Eclectus Specific

Eclectus Diet Explained

Please note, we always recommend consulting with your avian specialist vet on any bird's diet.  

Why can't my Eclectus eat the same food as my other birds?

The Eclectus parrot has a longer gastrointestinal (GI) tract than other parrots. This means it takes them longer to digest their food and also increases the absorption of vitamins, nutrients, minerals, etc. Any foods with added vitamins and minerals, high fat or sugar contents, etc. will impact their body in unhealthy ways. For example, we often see Eclectus come into the rescue with yellow or green feathers where they shouldn't have them. This can be an indication of liver failure which is often the result of an inappropriate diet and without treatment it may cause early death in these birds.

The Breakdown

The Eclectus parrot should have 80% raw or prepared vegetables, fruits and sprouts. They may have 20% of all natural pellet (no added vitamins/minerals, no food coloring, organic source and limited filler ingredients), nuts and treats. For further pellet suggestions, please go to the tab "Dietary Info for Most" on our website. 

What should I be focusing on?

Eclectus parrots are often found to be deficient in Vitamin A so including daily sources of Vitamin A is important to maintaining the health of your bird. Dark leafy green vegetables and "orange" produce as shown in the chart can all be wonderful resources that also provide variety. NOTE: Please be cautious of seeds and pits as some may be unsafe. Always research or consult your vet before giving your bird a new type of food. Also, citrus foods can be too acidic for a daily food. We recommend giving citrus sporadically and not regularly. Pumpkin, carrots, squash, peppers, sweet potato, cantaloupes, mango and papaya are the preferred regular sources. 

Sprouts: Sprouts can be the best daily resource of vitamin consumption for Eclectus parrots and are easy and relatively quick to make!

 How to Information sourced from Beauty of Birds website, to visit this website and receive more in depth sprouting technique, please click this link

"Sprouting is the practice of soaking seeds overnight (1 part seeds to 5 parts water), draining them, placing them into a sprouting jar (a sieve propped up in a bowl to allow the water to drain will do just fine); and then rinsing the seeds several times a day until they start to sprout (they usually start sprouting after about 24 hours) - at which time they are ready to feed. For the next days, the seeds will continue to grow. The different stages provide different nutrients to your bird. For a few birds, a few tablespoons of seeds are sufficient.  If properly attended to, the sprouted seeds will last for up to 5 days. Discard if a foul smell can be detected. If early spoiling is an issue, adding a few drops of Hydrogen Peroxide or GSE added to the rinsing water will prevent early spoiling. In most cases, this may not be necessary."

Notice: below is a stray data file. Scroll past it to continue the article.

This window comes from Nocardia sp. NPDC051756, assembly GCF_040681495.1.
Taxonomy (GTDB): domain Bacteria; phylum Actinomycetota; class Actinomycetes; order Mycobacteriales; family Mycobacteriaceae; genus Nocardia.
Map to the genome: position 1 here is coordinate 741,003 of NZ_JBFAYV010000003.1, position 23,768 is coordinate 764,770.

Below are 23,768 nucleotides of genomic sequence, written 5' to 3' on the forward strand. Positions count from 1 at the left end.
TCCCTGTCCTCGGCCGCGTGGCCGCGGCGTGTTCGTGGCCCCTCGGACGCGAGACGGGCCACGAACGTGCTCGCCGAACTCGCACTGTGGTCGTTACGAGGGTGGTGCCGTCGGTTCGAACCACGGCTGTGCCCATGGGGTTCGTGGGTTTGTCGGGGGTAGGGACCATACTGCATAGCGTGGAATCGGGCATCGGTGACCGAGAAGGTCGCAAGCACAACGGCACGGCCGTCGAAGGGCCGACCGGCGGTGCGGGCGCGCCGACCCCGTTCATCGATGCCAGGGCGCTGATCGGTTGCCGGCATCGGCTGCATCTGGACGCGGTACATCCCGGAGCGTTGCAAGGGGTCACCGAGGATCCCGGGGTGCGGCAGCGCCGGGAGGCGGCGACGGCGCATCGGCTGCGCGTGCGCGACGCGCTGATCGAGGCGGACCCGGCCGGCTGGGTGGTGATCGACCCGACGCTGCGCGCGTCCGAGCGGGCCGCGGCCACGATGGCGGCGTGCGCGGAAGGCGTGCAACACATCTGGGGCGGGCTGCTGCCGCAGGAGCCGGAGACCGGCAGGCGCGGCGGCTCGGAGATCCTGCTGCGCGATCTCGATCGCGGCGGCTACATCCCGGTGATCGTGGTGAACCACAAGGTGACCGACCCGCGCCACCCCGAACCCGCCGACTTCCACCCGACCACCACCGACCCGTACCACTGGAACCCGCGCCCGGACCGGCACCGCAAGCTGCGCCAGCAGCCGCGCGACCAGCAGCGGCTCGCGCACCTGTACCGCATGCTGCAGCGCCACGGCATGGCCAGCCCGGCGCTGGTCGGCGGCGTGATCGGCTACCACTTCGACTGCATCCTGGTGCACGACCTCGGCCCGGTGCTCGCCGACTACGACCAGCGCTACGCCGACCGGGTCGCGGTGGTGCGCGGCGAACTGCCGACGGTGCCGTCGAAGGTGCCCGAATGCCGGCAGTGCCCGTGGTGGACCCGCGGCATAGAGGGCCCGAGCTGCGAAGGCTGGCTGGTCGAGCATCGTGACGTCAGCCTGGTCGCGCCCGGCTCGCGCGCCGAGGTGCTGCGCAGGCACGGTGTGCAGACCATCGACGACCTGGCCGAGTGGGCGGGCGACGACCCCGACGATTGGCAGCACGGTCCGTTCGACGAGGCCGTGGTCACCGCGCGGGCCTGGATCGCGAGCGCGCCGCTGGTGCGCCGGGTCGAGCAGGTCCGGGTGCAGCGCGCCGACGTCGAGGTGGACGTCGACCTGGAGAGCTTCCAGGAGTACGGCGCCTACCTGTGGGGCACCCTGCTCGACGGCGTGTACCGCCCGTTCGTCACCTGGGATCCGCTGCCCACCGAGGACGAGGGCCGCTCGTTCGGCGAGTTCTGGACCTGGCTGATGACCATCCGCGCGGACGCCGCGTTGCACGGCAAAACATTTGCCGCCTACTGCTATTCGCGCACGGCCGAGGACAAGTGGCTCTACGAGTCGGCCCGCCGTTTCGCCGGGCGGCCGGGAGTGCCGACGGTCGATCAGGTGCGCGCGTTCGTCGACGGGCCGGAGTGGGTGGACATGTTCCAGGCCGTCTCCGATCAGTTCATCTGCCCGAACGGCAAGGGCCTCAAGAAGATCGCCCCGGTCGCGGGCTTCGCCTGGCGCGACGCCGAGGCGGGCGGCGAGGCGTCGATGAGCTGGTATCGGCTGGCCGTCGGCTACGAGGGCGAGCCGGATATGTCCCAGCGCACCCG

Germination offers an easy, clean and safe way to provide superior nutrition to your birds. Simply soak the seeds to the point where the root tips show and feed to your birds ....
    • Process: Soak a daily portion of seeds, grains and legumes in pure, clean water overnight. If you keep the seeds at room temperature (on the counter, for example), the seeds start germinating after 12 hours. If you keep the soaking seeds in the fridge, it will take around 24 hours to germinate). Germination is safer as the process is shorter and the seeds or grains don’t have time to deteriorate - and yet, germinated seeds also offer superior "living" nutrition similar to sprouts.... Note: only germinate one portion at a time."


You will hear many people in the bird world provide their birds with what we call "chop." This is a mixture of a variety of fruits, vegetables and sprouts that offer a varied and complete diet but also prevent your bird from being bored of eating the same thing everyday. For instructions on making chop and for many recipes, please click this link and join The Parrot's Pantry on Facebook. 
 Photo Sourced From:

Raw Veggies vs. Prepared "chop"

Why not both? Some day you can simply chop up the veggies and lightly toss it with a little coconut oil. Other days you may provide them with prepared chop. Utilize what you have around you! If the fresh veggies are on sale one week, then stock up! If the frozen veggies (no sauce or seasoning added) are on sale, then stock up! You may also find it easier to make large quantities of 'chop' at one time. If you prefer this but don't want the waste, then bag it into grocery bags and freeze it.